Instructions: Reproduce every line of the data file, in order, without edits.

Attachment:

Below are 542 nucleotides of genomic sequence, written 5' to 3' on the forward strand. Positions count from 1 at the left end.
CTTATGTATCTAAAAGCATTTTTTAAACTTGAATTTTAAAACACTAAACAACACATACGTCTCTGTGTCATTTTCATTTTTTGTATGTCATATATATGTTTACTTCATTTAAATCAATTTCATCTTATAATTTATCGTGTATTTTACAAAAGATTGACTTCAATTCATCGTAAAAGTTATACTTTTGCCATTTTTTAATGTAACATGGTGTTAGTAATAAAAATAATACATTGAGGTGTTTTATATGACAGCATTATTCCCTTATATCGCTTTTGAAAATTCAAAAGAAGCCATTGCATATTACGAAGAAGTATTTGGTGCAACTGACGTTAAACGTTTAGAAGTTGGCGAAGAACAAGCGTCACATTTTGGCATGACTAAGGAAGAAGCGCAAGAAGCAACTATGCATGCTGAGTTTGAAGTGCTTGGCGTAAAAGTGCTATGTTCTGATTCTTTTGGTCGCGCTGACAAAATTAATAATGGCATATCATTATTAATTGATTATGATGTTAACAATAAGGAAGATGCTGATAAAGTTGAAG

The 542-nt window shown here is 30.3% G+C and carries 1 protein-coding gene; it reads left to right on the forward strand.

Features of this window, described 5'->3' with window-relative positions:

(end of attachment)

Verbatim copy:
Below are 542 nucleotides of genomic sequence, written 5' to 3' on the forward strand. Positions count from 1 at the left end.
CTTATGTATCTAAAAGCATTTTTTAAACTTGAATTTTAAAACACTAAACAACACATACGTCTCTGTGTCATTTTCATTTTTTGTATGTCATATATATGTTTACTTCATTTAAATCAATTTCATCTTATAATTTATCGTGTATTTTACAAAAGATTGACTTCAATTCATCGTAAAAGTTATACTTTTGCCATTTTTTAATGTAACATGGTGTTAGTAATAAAAATAATACATTGAGGTGTTTTATATGACAGCATTATTCCCTTATATCGCTTTTGAAAATTCAAAAGAAGCCATTGCATATTACGAAGAAGTATTTGGTGCAACTGACGTTAAACGTTTAGAAGTTGGCGAAGAACAAGCGTCACATTTTGGCATGACTAAGGAAGAAGCGCAAGAAGCAACTATGCATGCTGAGTTTGAAGTGCTTGGCGTAAAAGTGCTATGTTCTGATTCTTTTGGTCGCGCTGACAAAATTAATAATGGCATATCATTATTAATTGATTATGATGTTAACAATAAGGAAGATGCTGATAAAGTTGAAG

The 542-nt window shown here is 30.3% G+C and carries 1 protein-coding gene; it reads left to right on the forward strand.

Features of this window, described 5'->3' with window-relative positions: